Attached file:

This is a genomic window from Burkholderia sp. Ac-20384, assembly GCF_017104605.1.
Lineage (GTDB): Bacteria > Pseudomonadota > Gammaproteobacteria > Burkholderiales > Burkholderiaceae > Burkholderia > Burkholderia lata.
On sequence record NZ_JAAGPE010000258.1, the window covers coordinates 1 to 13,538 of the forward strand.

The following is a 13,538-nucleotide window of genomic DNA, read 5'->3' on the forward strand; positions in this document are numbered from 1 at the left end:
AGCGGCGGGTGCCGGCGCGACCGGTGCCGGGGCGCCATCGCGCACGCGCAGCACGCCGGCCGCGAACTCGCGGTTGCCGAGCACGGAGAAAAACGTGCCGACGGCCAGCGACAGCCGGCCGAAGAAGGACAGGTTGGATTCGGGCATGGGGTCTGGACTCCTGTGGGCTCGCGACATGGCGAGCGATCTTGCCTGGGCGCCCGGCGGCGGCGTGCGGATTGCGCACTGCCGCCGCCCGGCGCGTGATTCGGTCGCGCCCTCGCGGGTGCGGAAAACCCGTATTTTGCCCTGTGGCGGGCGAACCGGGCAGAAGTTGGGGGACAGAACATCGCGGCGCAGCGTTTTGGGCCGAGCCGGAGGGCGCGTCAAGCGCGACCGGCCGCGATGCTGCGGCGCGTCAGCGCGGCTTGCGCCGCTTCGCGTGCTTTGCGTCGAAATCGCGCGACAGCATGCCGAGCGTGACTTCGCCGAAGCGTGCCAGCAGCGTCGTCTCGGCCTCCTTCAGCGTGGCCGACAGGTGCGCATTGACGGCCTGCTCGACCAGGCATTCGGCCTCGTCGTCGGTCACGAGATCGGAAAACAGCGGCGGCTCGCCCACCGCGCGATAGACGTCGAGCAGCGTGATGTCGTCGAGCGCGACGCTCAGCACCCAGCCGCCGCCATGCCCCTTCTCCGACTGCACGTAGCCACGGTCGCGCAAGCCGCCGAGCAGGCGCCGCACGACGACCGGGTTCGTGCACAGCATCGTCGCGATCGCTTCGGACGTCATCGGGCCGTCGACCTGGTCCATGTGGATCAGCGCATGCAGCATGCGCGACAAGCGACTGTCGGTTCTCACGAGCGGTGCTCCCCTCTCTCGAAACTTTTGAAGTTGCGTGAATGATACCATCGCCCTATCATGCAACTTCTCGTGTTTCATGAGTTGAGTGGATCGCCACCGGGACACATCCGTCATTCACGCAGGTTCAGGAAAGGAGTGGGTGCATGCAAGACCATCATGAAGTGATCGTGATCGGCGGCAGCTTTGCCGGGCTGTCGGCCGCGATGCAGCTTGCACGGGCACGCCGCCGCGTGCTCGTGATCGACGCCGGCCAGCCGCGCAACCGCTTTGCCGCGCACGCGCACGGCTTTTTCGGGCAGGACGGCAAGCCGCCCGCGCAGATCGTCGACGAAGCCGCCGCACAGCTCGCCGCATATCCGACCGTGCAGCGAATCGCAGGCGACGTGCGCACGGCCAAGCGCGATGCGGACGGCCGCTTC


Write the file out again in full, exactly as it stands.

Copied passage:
This is a genomic window from Burkholderia sp. Ac-20384, assembly GCF_017104605.1.
Lineage (GTDB): Bacteria > Pseudomonadota > Gammaproteobacteria > Burkholderiales > Burkholderiaceae > Burkholderia > Burkholderia lata.
On sequence record NZ_JAAGPE010000258.1, the window covers coordinates 1 to 13,538 of the forward strand.

The following is a 13,538-nucleotide window of genomic DNA, read 5'->3' on the forward strand; positions in this document are numbered from 1 at the left end:
AGCGGCGGGTGCCGGCGCGACCGGTGCCGGGGCGCCATCGCGCACGCGCAGCACGCCGGCCGCGAACTCGCGGTTGCCGAGCACGGAGAAAAACGTGCCGACGGCCAGCGACAGCCGGCCGAAGAAGGACAGGTTGGATTCGGGCATGGGGTCTGGACTCCTGTGGGCTCGCGACATGGCGAGCGATCTTGCCTGGGCGCCCGGCGGCGGCGTGCGGATTGCGCACTGCCGCCGCCCGGCGCGTGATTCGGTCGCGCCCTCGCGGGTGCGGAAAACCCGTATTTTGCCCTGTGGCGGGCGAACCGGGCAGAAGTTGGGGGACAGAACATCGCGGCGCAGCGTTTTGGGCCGAGCCGGAGGGCGCGTCAAGCGCGACCGGCCGCGATGCTGCGGCGCGTCAGCGCGGCTTGCGCCGCTTCGCGTGCTTTGCGTCGAAATCGCGCGACAGCATGCCGAGCGTGACTTCGCCGAAGCGTGCCAGCAGCGTCGTCTCGGCCTCCTTCAGCGTGGCCGACAGGTGCGCATTGACGGCCTGCTCGACCAGGCATTCGGCCTCGTCGTCGGTCACGAGATCGGAAAACAGCGGCGGCTCGCCCACCGCGCGATAGACGTCGAGCAGCGTGATGTCGTCGAGCGCGACGCTCAGCACCCAGCCGCCGCCATGCCCCTTCTCCGACTGCACGTAGCCACGGTCGCGCAAGCCGCCGAGCAGGCGCCGCACGACGACCGGGTTCGTGCACAGCATCGTCGCGATCGCTTCGGACGTCATCGGGCCGTCGACCTGGTCCATGTGGATCAGCGCATGCAGCATGCGCGACAAGCGACTGTCGGTTCTCACGAGCGGTGCTCCCCTCTCTCGAAACTTTTGAAGTTGCGTGAATGATACCATCGCCCTATCATGCAACTTCTCGTGTTTCATGAGTTGAGTGGATCGCCACCGGGACACATCCGTCATTCACGCAGGTTCAGGAAAGGAGTGGGTGCATGCAAGACCATCATGAAGTGATCGTGATCGGCGGCAGCTTTGCCGGGCTGTCGGCCGCGATGCAGCTTGCACGGGCACGCCGCCGCGTGCTCGTGATCGACGCCGGCCAGCCGCGCAACCGCTTTGCCGCGCACGCGCACGGCTTTTTCGGGCAGGACGGCAAGCCGCCCGCGCAGATCGTCGACGAAGCCGCCGCACAGCTCGCCGCATATCCGACCGTGCAGCGAATCGCAGGCGACGTGCGCACGGCCAAGCGCGATGCGGACGGCCGCTTC